Around this time of the year, people start to plan vision board parties and building out a new list to guide their next year. But what if I told you that there was a new strategy to get you real results? Enter Trello!
Paired with my top goal setting strategies, Trello can help you make an action plan to reach your goals within the year (or sooner). Here I talk about my top strategies to tackling your goals and then walk through the benefits of Trello. And because I was feeling extra helpful this week, I made a tutorial for you to see this strategy in action!
Listen to my podcast episode about this topic, or keep reading for a quick synopsis of what we discussed.
Productive Goal Strategies
When setting a new goal, of course, there is a level of accountability that has to be made. Whether you share with a family member, friend, or publicly on social media; that helps you stay on track even when you’re unmotivated.
This next one may sound counterintuitive, but it works well! Keep your goal big, especially if it’s for the entire year. You don’t want to have something so specific that it is achievable in a few months. You may plateau, forget about the goal, and even start to back track. Set a “big goal” with specific parameters that can easily be broken up into smaller milestones throughout the year.
My next goal setting hack is to research and gather information. You may have heard the cliche, “if you fail to plan, you plan to fail” but there is a lot of truth in that. Research the best way to approach your goal, adjust as life happens (because it will but you don’t want to relapse), and then reflect on your success. I love to intentionally journal about my progress towards my goals. It helps me sort my thoughts on the topic and potentially reflect on new information I’ve learned from a related resource such as a blog post, article, or social media post.
Now, the last hack is my favorite, and that’s to track your progress at regular benchmarks. Checking in with your goals each quarter is a non-negotiable in my eyes. If you’re not checking in, you’re probably not thinking about your goals nor are you progressing towards them. Checking in is another form of accountability to log where you are at that moment in time. It also allows you to pivot if that goal is just not applicable anymore. Instead of it looming over you with no success in sight, your check-in gives you time to adjust to something you can progress towards. And yes, that includes lowering your “success” standard if that’s the case.
For example, if you realize that losing 50 lbs in one year is just way out of reach come June, you can lower that number to 30 lbs if you know it’ll be achievable. That adjustment will lower your stress, increase your motivation, and set you up for success.
Trello for Goal Setting and Tracking
Let’s go into the specifics of Trello and how to use it as an action plan to replace your vision board and/or supplement it, whatever floats your boat.
Trello is built off lists and cards. So I suggest creating lists for broad categories like health/wellness, finances, relationships, etc. Then list your individual goals in each section as cards. You can customize your cards further and add notes as the year progresses.
So let’s talk through an example. For a mental health goal, I want to read 20 new personal development books for the year. I’d make that a card on my mental health list. Within the card I can put a brief description of the goal and even add links to book lists, author pages, or other resources.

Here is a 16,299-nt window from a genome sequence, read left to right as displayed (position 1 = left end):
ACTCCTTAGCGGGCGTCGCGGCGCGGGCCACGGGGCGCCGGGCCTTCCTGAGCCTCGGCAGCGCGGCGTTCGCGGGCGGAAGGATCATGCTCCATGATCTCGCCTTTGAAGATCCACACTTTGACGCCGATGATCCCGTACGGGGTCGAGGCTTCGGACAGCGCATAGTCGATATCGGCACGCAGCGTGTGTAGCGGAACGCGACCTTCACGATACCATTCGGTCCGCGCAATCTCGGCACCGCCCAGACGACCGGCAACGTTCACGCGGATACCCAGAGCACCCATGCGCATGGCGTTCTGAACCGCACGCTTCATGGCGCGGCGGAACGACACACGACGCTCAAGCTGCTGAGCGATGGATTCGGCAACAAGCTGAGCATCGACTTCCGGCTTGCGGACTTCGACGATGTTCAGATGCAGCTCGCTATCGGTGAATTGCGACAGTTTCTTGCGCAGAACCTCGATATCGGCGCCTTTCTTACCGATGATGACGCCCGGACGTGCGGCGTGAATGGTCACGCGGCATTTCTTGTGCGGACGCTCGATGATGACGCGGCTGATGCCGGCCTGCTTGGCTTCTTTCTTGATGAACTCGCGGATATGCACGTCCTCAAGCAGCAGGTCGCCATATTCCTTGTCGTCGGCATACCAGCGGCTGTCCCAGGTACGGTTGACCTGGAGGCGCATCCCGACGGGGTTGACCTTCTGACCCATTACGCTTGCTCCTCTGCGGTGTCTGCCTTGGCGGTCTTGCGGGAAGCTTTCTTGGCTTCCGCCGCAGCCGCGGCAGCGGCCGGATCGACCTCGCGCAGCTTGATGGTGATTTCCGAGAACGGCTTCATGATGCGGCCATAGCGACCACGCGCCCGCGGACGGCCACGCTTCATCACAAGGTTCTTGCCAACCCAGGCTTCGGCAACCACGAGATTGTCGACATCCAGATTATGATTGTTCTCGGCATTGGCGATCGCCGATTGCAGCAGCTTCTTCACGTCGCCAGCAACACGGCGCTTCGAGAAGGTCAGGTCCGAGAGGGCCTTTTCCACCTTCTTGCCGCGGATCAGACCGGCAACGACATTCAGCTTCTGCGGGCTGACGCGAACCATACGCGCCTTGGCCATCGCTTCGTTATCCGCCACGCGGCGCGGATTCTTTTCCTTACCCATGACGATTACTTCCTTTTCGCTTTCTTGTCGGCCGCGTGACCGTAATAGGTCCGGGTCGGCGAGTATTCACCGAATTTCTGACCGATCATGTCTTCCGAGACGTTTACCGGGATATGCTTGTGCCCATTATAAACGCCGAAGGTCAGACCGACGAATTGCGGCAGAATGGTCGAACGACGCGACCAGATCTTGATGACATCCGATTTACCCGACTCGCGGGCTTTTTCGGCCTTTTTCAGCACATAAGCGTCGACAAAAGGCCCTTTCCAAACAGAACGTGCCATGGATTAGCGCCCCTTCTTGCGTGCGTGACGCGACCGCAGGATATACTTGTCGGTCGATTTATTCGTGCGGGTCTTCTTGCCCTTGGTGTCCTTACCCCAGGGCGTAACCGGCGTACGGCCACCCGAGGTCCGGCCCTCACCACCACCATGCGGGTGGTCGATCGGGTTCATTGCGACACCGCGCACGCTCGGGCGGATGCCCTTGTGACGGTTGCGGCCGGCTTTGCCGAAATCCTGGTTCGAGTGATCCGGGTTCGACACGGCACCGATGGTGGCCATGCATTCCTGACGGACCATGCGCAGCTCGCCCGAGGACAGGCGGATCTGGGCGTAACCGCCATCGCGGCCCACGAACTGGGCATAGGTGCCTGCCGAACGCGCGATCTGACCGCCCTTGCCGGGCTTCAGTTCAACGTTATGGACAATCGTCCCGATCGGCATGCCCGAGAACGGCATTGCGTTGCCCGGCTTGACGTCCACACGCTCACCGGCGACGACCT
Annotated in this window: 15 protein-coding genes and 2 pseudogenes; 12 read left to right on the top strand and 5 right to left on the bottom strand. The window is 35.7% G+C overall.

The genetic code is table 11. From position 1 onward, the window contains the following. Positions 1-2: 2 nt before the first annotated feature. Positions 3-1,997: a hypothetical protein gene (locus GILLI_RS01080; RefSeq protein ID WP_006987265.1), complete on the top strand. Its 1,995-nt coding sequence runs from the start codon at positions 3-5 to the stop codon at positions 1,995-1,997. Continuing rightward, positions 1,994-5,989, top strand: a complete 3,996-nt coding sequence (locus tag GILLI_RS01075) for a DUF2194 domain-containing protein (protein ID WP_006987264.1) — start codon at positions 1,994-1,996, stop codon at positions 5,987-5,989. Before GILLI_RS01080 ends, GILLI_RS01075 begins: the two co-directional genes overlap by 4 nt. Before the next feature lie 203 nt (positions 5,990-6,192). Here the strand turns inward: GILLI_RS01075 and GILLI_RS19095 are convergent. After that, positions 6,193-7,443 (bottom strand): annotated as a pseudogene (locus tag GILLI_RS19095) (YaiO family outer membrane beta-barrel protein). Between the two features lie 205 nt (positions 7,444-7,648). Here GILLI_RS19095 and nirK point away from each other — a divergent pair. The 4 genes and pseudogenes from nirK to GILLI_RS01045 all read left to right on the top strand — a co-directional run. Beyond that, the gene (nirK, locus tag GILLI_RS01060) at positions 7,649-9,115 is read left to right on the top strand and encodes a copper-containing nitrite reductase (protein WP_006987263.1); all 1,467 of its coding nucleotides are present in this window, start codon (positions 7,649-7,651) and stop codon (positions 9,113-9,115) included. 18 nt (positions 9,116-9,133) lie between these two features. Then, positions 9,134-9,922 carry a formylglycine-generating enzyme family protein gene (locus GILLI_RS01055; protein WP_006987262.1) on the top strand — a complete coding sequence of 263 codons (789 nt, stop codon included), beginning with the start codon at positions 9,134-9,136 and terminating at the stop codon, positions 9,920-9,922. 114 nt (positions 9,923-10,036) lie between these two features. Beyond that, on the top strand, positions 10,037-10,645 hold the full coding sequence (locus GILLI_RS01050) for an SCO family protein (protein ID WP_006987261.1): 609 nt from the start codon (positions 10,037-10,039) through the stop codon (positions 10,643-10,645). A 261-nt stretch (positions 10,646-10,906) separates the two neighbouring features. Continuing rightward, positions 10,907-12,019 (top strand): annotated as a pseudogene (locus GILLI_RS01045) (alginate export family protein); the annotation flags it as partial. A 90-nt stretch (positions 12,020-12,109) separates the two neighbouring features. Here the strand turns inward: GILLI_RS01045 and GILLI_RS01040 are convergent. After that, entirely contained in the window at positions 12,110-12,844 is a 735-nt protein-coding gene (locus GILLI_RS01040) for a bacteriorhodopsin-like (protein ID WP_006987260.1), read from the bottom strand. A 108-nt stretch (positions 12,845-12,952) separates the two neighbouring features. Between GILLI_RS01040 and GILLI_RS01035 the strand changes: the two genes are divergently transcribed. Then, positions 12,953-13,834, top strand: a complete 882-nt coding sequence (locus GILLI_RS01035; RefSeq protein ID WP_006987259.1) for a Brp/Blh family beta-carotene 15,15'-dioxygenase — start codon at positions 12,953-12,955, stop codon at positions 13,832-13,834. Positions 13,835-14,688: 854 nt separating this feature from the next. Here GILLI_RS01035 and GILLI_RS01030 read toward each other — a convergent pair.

Still within the card, I can add an easy-to-edit checklist of books I want to read. Now, with the premium version, I can also attach due dates to the items on my checklist. But with a free account, I just add the due date to the card and mark it done for each milestone check in before resetting the due date.
After check-ins, I’ll make a note in the card to log my progress. This process continues with every goal at every check-in. What I love about this setup is that I can continue to look up new books, add them to my list, and even attach book cover images or links to another tracker, say on Google Drive.
The organization options are endless, but what I want you to see is that Trello helps me create an action plan for an overarching goal.
So I briefly mentioned the reminders, but this is crucial. Like I said before, having goals without tracking your progress does you no good. I use the reminders in Trello to stay on track. Set benchmarks within your lists or cards and the reminders will appear on one big calendar. This is another level of accountability. Wow, this must be the word of the day! But having reminders keeps you on track to meet your milestones each quarter or even month and week.
And the last few things I want to point out again are the attachments and mobility in Trello. You can put attachments in the cards such as links, images, and documents. I have a few cards that I’ve attached the actual related document for easier access. For example, we finally sent our wedding thank you cards but I had to collect all the addresses. So I attached the spreadsheet for quicker access when I was ready to print my labels.
Another bonus, with the cloud storage, you don’t need to be on your personal device or logged into your email account–just Trello. And yes, this works with third parties like Google Drive and Dropbox. It’s quite awesome.
And of course, they have an app! So I like to login to Trello on my laptop when working from home, but when I’m on the go, the app is just as handy.
For my visual learners, watch the Trello board tutorial below for more direction on how to use it for goal setting/tracking.